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Pushing the Edge

Don’t Sweat it – The Power of Words

Dont Sweat it - The Power of Words

 Have you ever found yourself answering a question, whilst at the same time thinking:

‘What’s going on?’ Why am I answering the question this way?’

A colleague asked me one of those really challenging questions:

  ‘What’s your biggest fear Greg?’

She was asking in relation to my new Coaching Venture. The answer came out almost before I could think:

 ‘Failing. I’m worried that my new coaching business won’t work, won’t succeed.’ 

I could literally feel the anxiety and tension within me as I said it. 

As I said the word, the questions to myself began:

  • ‘What’s going on Greg?’ ‘Why are you so worried about failing?’
  • ‘You’ve faced numerous challenges before and been fine.’
  • ‘You know all the rhetoric about failure. Act on it.’

It was true, I did know the rhetoric about failure. I’d spouted the rhetoric to students.

Yet somehow the rhetoric didn’t cut it for me. I was scared.

My colleague pushed me further, inviting me to see what lay beneath my words – beneath my fear of failure.

 And then it hit me. THAT WORD!!!  

Don't sweat it - the power of words

Image: Massimo Barbieri

I remembered a podcast from a seemingly unrelated field, Online Content Marketing. (Thanks Fizzle). One word jumped out at me. 

‘The power of words’, as they say, was graphically illustrated to me in this moment.

 

 


THIS WORD
 had the power, as I later found out, to:

  • dramatically change and broaden my perspective on failure;
  • positively affect how I saw myself – my skills – and my sense of agency;
  • positively impact on how I related to the words, ‘fail’ or ‘failure’.
 

THE WORD? Iteration. Yes I know, who would have guessed ‘iteration’ would have been the word.

As we dug deeper into this word, I recalled the podcast that first stirred my thinking. I began to apply the word ‘iteration’ in relation to failing.

Through chatting, I was making sense of it all, it was becoming clearer. So here’s my take. I’d be interested to hear yours too – in the comments box below.

As a teacher, we’re constantly iterating – adjusting, re-shaping, changing, dropping & discarding aspects, extending & building on – our curricula and teaching practices.

We try out numerous things each day – some hit, some miss, some work for particular students, some not so much. Then just when you think, you’ve got it – the situation changes.

In a sense we fail throughout our teaching day (just as we succeed). But that’s doesn’t have to be the end of the story – the ‘oh woh is me’, ‘I’m so hopeless’, ‘when will I get it right?’ moment.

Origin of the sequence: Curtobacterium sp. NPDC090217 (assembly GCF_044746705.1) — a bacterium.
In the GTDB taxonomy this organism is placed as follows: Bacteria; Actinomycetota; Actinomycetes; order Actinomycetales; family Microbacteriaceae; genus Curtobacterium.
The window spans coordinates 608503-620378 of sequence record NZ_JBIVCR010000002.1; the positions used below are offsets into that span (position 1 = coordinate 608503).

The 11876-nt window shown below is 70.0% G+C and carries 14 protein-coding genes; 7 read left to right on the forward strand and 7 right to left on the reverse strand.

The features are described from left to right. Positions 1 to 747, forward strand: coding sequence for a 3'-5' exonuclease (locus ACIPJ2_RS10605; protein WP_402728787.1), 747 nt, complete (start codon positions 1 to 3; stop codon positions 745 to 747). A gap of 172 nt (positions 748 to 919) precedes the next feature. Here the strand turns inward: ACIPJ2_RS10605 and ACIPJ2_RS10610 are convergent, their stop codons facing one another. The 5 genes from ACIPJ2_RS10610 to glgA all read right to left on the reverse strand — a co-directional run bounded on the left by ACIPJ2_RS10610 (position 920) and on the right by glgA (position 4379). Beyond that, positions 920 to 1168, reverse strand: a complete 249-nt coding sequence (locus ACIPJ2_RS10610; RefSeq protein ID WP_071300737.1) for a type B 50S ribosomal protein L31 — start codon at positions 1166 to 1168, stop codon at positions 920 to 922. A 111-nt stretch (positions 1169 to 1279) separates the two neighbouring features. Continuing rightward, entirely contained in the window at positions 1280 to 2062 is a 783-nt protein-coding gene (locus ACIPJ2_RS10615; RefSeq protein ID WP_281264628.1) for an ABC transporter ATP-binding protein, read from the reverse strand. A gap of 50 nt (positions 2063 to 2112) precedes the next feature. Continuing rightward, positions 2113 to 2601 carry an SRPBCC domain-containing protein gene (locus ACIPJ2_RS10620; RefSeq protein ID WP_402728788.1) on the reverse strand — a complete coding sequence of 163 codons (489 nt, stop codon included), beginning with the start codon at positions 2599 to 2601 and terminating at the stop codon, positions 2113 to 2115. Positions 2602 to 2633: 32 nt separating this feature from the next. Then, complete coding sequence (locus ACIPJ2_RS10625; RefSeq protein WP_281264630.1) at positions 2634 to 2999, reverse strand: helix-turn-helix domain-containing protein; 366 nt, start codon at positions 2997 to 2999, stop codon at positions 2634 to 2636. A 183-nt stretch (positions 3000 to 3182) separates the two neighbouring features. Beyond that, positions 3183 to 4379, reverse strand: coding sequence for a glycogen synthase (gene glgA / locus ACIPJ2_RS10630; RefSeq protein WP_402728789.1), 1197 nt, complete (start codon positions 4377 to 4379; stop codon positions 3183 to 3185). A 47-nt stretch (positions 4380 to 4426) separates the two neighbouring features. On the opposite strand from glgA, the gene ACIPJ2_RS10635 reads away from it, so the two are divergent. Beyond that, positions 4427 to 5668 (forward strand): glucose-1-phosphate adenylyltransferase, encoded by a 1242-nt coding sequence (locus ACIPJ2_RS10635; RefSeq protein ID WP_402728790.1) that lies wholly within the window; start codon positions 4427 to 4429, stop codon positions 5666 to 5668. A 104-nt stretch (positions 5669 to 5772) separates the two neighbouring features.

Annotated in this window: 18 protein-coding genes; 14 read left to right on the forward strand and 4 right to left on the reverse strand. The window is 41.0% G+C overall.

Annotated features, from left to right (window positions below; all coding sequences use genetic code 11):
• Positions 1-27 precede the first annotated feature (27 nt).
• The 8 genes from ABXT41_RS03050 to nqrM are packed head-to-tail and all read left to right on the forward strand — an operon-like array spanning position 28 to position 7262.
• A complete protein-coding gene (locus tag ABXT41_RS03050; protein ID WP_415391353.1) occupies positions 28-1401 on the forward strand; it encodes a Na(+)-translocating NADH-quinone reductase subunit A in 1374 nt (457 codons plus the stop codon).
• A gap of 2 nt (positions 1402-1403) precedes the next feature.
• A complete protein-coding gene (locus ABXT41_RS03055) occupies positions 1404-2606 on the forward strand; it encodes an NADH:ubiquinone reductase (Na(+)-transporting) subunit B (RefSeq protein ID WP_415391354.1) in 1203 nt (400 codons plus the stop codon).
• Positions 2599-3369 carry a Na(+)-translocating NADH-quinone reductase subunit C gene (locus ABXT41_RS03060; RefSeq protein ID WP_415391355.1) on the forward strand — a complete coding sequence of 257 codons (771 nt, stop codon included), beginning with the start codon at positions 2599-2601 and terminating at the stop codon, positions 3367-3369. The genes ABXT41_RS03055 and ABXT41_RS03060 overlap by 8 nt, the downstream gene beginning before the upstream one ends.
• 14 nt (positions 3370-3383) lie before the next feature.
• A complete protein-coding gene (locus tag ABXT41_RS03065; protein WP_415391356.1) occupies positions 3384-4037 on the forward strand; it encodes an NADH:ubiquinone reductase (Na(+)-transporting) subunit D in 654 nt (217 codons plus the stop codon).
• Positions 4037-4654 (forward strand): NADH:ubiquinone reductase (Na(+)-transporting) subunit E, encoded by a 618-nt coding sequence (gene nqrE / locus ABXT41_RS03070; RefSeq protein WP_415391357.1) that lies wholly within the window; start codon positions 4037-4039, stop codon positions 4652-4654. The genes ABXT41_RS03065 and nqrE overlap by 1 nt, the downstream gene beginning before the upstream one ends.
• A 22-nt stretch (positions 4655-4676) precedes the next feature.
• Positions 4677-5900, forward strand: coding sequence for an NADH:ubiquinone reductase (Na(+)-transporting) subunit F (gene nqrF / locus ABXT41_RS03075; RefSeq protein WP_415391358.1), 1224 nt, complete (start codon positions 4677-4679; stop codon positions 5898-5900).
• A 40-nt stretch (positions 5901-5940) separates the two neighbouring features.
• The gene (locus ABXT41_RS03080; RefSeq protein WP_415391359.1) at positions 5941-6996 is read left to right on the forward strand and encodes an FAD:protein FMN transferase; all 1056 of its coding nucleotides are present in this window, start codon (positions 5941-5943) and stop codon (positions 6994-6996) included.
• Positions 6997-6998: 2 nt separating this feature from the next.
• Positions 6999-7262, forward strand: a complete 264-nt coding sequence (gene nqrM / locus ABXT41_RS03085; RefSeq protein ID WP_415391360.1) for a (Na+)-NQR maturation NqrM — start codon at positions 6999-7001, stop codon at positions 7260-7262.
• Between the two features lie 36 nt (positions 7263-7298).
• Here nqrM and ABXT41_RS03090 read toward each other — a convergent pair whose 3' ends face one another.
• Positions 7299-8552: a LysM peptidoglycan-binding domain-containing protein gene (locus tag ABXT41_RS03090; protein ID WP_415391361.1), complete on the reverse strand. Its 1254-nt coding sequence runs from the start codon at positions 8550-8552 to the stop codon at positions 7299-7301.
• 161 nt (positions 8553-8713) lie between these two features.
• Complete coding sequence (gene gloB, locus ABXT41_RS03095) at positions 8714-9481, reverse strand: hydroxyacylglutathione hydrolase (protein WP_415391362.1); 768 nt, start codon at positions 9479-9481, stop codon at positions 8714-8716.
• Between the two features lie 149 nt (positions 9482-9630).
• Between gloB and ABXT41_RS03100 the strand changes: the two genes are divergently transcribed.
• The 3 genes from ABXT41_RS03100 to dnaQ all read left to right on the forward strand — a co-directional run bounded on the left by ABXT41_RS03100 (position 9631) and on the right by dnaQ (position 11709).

We get on with it – We get better by iterating.

We recognise that there isn’t just one static, unchanging version of this curriculum or teaching practice.

It’s an ongoing, dynamic entity. We adjust, re-work, alter, add onto, delete  – a gazillion times a day – in response to what we see, hear, feel – in response to feedback.

At any point of time, we can just say:

‘Don’t freak it (insert your name here). It’s just one iteration. The next version is coming soon.’

As this realisation started to dawn on me, in my conversation with my colleague, I could literally feel the pressure and tension ease. My new venture seemed manageable, feasible.

‘Don’t sweat it Greg. It’s just one iteration. The next version is on its way. And it’s a DOOZY!’
 

How about you? Ever had one of those lightbulb moments, an aha, when just one word made a huge difference?

  • What was the word – that made a big difference in how you saw a situation?
  • What word – or even experience shifted how you viewed yourself – others – or a situation? AND
  • How did you make the ‘power of words’ work to your advantage?

Share your ‘aha’ moments in the comments box below. It will definitely make a difference to another teacher or two…or….. out there.

2 comments… add one
  • Amra Pajalic

    For me the words that have had the most impact is ‘crappy writing.’ I’ve finally freed myself with my creativity by recognising that whatever I write as a first draft is going to be horrible, but I have to work through that process to then be able to create the good draft that resembles a book.

    Reply
    • Greg Curran

      Couldn’t agree more Amra. That’s really the iterative process of writing isn’t it. Crossing out, deleting, shifting things around, going in another direction…decrapifying!! (did I invent a word?) and creating something that resonates. Just as your books do – oh so powerfully!!

      Reply

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